Although such a plan might not be cheap, it would not be nearly so expensive or complex as a single-payer system. The money for it could be taken, in part, from Medicaid funds now used to pay doctors and hospitals for care already provided to the uninsured, with such “uncompensated-care” programs gradually transformed into a voucher system for purchasing private coverage. But though it might rely on some federal dollars, the reform itself would best be undertaken and managed at the state level. After all, health insurance is regulated by the states, Medicaid is largely managed by the states, and different states face different challenges and possess different resources.

In Massachusetts and Florida, ideas like these are already being tested, although it is too early to judge the results. The federal government can help other states try this more practical approach by clearing away regulatory obstacles and by providing incentives for experiments in creative reforms.

This brings us to the health-care anxieties of middle-class Americans. Although these concerns are in most respects much less pressing than those of the poor, they are real enough. Middle-class families are, besides, the heart and soul of America’s culture and economy, as well as the essential political force for any sober assessment and improvement of America’s health-care system.

Generally speaking, the worries expressed by these Americans stem from the peculiarities of our employer-based insurance market. It is, indeed, a very odd thing that more than 180 million Americans should be covered by insurance purchased for them by their employers. The companies we work for do not buy our food and clothing, or our car and home insurance. They pay us for our labor, and we use that money to buy what we want.

No less odd is the character of what we call health insurance. Insurance usually means coverage for extreme emergencies or losses. We expect auto insurance to kick in when our car is badly damaged in an accident, not when we need a routine oil change; homeowner’s insurance covers us after a fire, flood, or break-in, not when we need to repair the deck or unclog the gutters. But when it comes to health, we expect some element of virtually every expense to be covered, including routine doctor checkups and regular care.

America’s insurance system is largely a historical accident. During World War II, the federal government imposed wage controls on American employers. No longer able to raise salaries to compete for employees, companies turned instead to offering the lure of fringe benefits, and the era of employer-based health care was born. Thanks to a 1943 IRS ruling allowing an exemption for money spent by employers on health insurance, an enormous tax incentive was created as well. Rather than giving a portion of every dollar to the government, employees could get a full dollar’s worth of insurance through their company.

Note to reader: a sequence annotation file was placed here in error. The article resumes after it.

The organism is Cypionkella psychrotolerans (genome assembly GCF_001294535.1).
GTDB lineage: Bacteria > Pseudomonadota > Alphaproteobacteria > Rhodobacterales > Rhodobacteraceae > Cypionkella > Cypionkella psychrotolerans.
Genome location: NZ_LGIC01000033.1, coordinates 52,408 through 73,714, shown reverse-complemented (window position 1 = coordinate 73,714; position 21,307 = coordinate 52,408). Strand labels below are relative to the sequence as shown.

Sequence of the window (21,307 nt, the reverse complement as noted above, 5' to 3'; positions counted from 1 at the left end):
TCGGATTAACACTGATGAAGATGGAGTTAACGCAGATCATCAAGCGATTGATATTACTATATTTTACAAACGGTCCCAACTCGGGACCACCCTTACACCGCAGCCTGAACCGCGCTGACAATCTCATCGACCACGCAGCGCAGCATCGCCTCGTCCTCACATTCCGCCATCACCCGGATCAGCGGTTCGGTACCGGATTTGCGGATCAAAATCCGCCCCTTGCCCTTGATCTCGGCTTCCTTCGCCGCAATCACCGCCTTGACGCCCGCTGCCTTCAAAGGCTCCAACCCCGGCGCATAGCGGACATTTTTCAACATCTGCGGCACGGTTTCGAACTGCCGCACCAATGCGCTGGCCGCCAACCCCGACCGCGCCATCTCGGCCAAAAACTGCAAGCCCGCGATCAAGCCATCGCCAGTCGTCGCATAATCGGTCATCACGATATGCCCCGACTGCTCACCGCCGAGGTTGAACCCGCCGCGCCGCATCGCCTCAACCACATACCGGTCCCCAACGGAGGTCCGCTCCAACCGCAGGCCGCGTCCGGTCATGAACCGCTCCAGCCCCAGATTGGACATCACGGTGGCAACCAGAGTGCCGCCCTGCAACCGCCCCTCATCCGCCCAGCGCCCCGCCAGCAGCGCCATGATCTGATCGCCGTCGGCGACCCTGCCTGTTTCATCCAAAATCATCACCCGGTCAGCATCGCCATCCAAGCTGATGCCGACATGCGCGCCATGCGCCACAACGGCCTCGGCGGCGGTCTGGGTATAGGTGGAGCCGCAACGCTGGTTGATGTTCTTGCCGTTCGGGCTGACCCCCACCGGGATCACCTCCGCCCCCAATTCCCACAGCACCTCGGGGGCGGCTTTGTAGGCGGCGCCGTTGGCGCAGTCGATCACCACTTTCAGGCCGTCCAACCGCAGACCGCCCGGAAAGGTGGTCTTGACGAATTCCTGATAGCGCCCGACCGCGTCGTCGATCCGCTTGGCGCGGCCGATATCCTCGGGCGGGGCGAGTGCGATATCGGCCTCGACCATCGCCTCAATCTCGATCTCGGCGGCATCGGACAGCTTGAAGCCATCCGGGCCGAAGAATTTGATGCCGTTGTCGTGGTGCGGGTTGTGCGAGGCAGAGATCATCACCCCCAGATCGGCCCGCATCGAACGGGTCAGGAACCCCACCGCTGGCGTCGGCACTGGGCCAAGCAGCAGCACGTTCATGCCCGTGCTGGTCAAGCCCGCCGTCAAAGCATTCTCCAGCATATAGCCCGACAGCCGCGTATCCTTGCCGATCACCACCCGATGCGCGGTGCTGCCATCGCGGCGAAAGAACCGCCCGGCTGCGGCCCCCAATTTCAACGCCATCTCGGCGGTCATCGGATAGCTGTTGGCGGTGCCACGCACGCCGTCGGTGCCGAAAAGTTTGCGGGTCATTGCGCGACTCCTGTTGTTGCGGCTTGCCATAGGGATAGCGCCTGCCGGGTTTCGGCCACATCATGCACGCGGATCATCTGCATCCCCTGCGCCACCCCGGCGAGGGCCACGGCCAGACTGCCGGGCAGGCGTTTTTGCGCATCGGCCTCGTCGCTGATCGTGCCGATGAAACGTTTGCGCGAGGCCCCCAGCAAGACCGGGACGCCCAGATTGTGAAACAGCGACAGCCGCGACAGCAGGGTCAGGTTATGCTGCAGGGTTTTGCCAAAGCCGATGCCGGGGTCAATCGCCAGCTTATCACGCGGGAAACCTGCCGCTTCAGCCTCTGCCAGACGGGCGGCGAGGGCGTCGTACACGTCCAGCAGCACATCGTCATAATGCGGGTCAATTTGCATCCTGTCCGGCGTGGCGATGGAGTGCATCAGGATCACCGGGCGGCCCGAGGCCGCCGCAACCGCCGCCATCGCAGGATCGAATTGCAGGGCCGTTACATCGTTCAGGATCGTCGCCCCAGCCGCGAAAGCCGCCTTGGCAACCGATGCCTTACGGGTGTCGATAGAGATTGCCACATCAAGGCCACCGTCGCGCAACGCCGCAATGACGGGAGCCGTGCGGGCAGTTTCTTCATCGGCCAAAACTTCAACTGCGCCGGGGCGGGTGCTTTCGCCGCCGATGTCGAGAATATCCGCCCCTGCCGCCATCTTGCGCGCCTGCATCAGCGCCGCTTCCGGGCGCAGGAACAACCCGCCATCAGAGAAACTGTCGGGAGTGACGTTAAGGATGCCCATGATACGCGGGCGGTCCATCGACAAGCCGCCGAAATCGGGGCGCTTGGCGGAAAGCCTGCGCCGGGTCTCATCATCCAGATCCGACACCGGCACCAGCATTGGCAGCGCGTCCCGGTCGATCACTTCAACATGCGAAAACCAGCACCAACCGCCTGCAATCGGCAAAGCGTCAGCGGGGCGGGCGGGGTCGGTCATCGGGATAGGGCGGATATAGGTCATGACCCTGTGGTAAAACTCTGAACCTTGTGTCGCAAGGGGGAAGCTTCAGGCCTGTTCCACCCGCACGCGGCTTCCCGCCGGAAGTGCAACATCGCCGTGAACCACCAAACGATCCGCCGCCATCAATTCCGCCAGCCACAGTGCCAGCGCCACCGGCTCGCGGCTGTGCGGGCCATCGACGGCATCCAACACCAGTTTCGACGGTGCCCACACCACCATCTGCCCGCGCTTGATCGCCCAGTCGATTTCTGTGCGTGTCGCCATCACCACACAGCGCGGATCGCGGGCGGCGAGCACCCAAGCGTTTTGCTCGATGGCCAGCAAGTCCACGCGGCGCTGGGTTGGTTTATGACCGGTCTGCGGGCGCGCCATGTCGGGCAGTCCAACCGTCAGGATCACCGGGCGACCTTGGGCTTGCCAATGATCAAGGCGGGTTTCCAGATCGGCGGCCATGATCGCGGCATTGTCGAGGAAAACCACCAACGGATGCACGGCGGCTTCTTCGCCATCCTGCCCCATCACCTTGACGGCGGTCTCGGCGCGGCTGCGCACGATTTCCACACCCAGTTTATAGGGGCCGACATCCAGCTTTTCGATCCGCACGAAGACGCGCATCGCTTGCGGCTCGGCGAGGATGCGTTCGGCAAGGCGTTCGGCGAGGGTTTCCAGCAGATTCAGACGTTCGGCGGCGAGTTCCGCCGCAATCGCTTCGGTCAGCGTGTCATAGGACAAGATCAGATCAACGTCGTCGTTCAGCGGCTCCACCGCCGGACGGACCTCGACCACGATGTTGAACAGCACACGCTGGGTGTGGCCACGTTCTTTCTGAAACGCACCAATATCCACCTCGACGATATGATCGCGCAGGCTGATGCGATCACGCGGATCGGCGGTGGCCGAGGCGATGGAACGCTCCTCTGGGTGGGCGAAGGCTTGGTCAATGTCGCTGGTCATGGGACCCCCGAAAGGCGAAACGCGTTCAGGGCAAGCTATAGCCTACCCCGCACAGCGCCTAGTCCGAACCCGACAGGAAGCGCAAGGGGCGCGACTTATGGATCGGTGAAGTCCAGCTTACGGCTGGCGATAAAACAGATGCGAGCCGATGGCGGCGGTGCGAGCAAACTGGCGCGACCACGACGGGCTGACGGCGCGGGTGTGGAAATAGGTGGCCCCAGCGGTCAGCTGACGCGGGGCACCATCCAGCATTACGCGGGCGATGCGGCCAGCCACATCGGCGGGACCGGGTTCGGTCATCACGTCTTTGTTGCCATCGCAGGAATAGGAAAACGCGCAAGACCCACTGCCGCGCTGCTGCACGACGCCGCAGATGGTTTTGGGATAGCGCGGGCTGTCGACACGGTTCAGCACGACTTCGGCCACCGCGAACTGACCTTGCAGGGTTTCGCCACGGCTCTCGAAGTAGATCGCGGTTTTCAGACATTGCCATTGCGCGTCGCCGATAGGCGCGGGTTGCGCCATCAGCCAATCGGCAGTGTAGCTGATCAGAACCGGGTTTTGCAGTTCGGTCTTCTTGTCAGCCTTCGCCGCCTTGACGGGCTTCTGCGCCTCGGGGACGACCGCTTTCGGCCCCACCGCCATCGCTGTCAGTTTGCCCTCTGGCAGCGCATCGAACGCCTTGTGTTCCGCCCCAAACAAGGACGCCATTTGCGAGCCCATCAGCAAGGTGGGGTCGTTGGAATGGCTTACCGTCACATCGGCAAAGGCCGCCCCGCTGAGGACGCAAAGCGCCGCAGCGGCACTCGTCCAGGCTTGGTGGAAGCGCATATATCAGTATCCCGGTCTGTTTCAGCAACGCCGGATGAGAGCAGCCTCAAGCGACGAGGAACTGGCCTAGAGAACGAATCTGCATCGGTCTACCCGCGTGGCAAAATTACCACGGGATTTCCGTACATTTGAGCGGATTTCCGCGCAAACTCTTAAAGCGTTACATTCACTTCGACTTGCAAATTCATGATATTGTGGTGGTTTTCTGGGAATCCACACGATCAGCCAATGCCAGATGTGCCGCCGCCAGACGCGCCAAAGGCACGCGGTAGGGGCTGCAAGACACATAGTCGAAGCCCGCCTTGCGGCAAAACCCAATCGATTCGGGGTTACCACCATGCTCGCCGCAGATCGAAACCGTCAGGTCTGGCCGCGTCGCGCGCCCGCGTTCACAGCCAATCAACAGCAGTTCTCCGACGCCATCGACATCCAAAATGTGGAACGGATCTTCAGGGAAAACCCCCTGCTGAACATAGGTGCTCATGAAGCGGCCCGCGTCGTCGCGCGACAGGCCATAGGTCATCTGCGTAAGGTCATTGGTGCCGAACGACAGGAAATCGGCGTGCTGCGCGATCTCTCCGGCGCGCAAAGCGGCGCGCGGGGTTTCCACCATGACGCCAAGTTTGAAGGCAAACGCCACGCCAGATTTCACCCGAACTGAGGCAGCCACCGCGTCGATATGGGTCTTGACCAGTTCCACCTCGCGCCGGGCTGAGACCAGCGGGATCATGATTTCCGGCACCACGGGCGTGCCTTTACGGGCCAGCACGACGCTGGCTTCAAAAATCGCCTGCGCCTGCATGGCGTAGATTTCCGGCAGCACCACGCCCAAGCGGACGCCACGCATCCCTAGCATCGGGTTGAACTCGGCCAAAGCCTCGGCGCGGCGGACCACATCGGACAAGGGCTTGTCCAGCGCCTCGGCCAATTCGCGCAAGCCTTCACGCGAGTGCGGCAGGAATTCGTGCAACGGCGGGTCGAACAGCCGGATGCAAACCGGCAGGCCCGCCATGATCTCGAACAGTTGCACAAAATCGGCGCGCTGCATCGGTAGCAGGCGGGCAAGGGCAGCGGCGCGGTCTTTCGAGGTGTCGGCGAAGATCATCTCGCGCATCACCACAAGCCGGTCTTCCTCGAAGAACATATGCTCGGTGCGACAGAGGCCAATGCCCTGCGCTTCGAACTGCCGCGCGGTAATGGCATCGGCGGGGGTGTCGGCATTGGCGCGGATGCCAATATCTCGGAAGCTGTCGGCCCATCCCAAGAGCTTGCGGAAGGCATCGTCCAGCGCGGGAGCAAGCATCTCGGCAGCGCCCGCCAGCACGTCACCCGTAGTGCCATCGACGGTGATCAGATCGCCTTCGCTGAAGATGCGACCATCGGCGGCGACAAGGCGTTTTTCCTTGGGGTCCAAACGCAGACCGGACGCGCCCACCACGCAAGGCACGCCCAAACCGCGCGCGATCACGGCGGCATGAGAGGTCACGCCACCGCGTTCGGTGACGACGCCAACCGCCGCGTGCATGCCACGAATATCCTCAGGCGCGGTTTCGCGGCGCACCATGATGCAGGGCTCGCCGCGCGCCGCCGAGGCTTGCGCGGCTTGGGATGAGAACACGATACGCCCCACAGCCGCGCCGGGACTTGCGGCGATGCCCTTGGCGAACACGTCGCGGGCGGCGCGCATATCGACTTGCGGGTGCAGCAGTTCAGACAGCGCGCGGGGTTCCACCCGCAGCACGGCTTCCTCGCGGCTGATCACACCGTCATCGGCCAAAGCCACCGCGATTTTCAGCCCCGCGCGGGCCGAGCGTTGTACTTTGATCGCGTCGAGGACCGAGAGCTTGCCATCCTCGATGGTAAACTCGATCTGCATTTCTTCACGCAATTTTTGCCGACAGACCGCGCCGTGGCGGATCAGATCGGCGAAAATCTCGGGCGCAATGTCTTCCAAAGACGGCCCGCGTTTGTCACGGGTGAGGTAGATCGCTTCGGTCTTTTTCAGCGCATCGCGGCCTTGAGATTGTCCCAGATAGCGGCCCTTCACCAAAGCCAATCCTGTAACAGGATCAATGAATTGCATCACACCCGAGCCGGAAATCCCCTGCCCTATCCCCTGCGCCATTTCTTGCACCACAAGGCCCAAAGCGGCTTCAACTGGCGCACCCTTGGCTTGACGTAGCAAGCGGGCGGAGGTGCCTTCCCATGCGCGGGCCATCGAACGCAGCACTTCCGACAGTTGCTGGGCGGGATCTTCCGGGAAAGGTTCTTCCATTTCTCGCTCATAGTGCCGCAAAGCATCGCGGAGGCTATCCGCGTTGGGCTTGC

Of course, wage controls are long gone, but the system they inadvertently created, including the tax exemption, remains in place. Although this system has served most Americans very well, it has two significant drawbacks. First, by forging a tight link between one’s job and one’s health insurance, it makes losing a job, or changing jobs, a scary proposition, especially for parents. Second, it lacks any serious check on costs. Because insurance often pays the bulk of every single bill (instead of kicking in only for emergencies or extreme expenses), most American families do not know, or attend to, the actual cost of their health care.

Any car owner can tell you the price of a gallon of gas or an oil change. But what is the price of knee surgery? Or even a regular doctor’s visit? Does one hospital or doctor charge more than another? Most patients pay only a deductible that, while often not cheap, bears almost no relation to the price of the service they receive. As a result, they do not behave like consumers, shopping for the best price and thereby forcing providers to compete for their dollar.

Inured to such issues, families worry most about the lack of portability of their insurance, leaving it to economists to worry about the distorting effects of price inefficiencies. To gain the support of middle-class parents, any reform to the system would therefore need to address the former issue first.

Policy-makers on the Left have tended to understand this, but have over-read the anxiety of families, seeing it as a broad indictment of America’s free-market health care. They have thus offered the same bad solution to the problems of the insured as they do to the problems of the uninsured: a government-run system that will replace our present one. As for conservative policy-makers, they sometimes tend to overlook the concerns of middle-class families altogether, focusing on inefficiency before portability.

The conservative health-care solution of the moment is the health savings account, or HSA. It has two components: a savings account to which individuals and employers can make tax-free contributions to be drawn on exclusively for routine health-care costs, and a high-deductible insurance plan to help pay for catastrophic expenses.

Since individuals can take their HSA’s with them when they change jobs (provided the new employer allows it), this option can indeed help promote insurance portability. But, generally speaking, that is neither its foremost aim nor its effect. Instead, it is seen by its proponents as helping to level the playing field by giving to individuals the same tax breaks that employers get in purchasing coverage, and as helping to train people to think like consumers, since in spending their own money they will have an incentive to spend as little of it as possible. In short, proponents of the HSA want to use market mechanisms to achieve lower costs and improved quality.